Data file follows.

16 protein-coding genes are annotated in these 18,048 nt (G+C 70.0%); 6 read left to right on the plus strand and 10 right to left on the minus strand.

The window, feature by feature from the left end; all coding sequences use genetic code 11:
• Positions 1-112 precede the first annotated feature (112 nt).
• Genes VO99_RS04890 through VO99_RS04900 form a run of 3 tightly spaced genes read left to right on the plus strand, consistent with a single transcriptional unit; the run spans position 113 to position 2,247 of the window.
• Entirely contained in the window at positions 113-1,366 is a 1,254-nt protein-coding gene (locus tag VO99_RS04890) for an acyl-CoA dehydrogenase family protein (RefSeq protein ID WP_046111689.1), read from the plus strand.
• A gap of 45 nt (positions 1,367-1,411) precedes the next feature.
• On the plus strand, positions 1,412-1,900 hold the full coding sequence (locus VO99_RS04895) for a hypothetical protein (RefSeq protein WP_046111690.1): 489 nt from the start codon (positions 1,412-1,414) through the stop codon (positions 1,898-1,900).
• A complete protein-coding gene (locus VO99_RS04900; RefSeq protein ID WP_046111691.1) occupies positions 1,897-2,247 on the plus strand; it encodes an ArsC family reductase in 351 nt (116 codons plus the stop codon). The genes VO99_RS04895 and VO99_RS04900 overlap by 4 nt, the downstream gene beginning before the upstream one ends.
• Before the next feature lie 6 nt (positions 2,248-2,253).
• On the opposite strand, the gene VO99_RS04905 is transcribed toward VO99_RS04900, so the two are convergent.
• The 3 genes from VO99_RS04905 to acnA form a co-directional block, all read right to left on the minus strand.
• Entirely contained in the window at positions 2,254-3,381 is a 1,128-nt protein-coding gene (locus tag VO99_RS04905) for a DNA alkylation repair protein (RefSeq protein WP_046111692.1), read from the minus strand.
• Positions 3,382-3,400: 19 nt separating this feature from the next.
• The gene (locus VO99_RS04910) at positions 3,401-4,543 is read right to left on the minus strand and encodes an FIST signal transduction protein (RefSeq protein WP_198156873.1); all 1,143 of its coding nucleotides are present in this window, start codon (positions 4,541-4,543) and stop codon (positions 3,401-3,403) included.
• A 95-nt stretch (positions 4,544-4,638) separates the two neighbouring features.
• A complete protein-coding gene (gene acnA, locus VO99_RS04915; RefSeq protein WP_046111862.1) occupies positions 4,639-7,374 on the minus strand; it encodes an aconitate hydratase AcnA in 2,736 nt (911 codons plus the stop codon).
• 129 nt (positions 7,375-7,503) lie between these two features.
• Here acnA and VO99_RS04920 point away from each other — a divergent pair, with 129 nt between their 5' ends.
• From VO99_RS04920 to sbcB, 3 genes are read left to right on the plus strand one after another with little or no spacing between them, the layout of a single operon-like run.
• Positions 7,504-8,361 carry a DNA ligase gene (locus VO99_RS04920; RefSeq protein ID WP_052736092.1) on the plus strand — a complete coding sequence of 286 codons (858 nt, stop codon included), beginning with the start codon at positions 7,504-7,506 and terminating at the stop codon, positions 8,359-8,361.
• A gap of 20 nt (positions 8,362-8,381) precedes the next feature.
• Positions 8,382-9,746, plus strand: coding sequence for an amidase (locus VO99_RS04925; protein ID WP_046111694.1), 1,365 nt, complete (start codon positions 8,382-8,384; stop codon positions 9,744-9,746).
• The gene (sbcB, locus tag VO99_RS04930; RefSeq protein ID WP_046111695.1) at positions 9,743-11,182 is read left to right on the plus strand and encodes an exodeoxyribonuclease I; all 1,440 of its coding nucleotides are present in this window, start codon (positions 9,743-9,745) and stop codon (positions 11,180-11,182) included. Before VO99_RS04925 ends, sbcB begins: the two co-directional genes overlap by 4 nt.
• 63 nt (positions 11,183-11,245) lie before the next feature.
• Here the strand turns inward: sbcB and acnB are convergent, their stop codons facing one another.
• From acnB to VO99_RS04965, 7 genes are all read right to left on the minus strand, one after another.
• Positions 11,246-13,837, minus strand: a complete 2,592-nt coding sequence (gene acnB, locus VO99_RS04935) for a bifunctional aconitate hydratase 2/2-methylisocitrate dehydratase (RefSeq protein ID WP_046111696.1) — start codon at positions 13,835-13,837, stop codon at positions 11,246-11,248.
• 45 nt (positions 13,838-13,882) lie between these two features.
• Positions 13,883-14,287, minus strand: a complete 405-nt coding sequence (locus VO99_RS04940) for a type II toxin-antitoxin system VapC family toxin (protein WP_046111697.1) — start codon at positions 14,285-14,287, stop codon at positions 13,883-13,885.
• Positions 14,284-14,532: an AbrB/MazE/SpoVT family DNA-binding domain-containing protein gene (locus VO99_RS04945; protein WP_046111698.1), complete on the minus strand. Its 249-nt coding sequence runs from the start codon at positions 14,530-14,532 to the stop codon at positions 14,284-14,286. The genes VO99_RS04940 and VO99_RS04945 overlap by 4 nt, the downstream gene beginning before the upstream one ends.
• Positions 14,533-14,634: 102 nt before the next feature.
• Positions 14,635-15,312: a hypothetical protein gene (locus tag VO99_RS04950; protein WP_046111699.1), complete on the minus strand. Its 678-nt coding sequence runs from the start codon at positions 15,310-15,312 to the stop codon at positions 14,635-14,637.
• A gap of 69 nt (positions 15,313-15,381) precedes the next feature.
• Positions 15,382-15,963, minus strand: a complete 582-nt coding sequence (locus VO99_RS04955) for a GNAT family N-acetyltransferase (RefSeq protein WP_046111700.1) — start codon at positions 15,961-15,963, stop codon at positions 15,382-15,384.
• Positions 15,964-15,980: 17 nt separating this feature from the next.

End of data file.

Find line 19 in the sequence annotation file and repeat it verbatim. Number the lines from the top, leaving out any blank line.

• From VO99_RS04920 to sbcB, 3 genes are read left to right on the plus strand one after another with little or no spacing between them, the layout of a single operon-like run.